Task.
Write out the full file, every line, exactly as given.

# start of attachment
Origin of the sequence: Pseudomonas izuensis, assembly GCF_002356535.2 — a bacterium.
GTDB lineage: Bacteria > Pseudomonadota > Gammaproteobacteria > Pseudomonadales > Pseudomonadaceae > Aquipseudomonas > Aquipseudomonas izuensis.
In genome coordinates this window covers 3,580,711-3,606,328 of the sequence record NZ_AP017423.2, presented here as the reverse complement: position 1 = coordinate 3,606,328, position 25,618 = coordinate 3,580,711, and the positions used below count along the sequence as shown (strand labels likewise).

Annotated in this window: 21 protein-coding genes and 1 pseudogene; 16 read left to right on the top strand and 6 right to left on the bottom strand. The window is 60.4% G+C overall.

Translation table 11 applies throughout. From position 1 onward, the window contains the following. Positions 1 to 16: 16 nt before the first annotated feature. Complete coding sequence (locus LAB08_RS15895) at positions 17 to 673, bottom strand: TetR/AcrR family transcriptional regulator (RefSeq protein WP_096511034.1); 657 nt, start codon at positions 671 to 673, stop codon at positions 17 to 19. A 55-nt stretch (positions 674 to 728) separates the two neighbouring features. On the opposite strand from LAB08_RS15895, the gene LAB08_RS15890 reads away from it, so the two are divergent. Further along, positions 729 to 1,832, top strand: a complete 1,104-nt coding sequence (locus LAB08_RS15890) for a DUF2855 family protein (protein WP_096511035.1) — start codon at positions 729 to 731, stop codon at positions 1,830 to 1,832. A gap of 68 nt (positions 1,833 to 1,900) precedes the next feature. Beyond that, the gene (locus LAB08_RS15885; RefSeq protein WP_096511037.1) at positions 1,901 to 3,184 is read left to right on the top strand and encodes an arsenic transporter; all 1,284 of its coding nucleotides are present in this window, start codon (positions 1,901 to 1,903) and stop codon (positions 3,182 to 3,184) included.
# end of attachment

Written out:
Origin of the sequence: Pseudomonas izuensis, assembly GCF_002356535.2 — a bacterium.
GTDB lineage: Bacteria > Pseudomonadota > Gammaproteobacteria > Pseudomonadales > Pseudomonadaceae > Aquipseudomonas > Aquipseudomonas izuensis.
In genome coordinates this window covers 3,580,711-3,606,328 of the sequence record NZ_AP017423.2, presented here as the reverse complement: position 1 = coordinate 3,606,328, position 25,618 = coordinate 3,580,711, and the positions used below count along the sequence as shown (strand labels likewise).

Annotated in this window: 21 protein-coding genes and 1 pseudogene; 16 read left to right on the top strand and 6 right to left on the bottom strand. The window is 60.4% G+C overall.

Translation table 11 applies throughout. From position 1 onward, the window contains the following. Positions 1 to 16: 16 nt before the first annotated feature. Complete coding sequence (locus LAB08_RS15895) at positions 17 to 673, bottom strand: TetR/AcrR family transcriptional regulator (RefSeq protein WP_096511034.1); 657 nt, start codon at positions 671 to 673, stop codon at positions 17 to 19. A 55-nt stretch (positions 674 to 728) separates the two neighbouring features. On the opposite strand from LAB08_RS15895, the gene LAB08_RS15890 reads away from it, so the two are divergent. Further along, positions 729 to 1,832, top strand: a complete 1,104-nt coding sequence (locus LAB08_RS15890) for a DUF2855 family protein (protein WP_096511035.1) — start codon at positions 729 to 731, stop codon at positions 1,830 to 1,832. A gap of 68 nt (positions 1,833 to 1,900) precedes the next feature. Beyond that, the gene (locus LAB08_RS15885; RefSeq protein WP_096511037.1) at positions 1,901 to 3,184 is read left to right on the top strand and encodes an arsenic transporter; all 1,284 of its coding nucleotides are present in this window, start codon (positions 1,901 to 1,903) and stop codon (positions 3,182 to 3,184) included.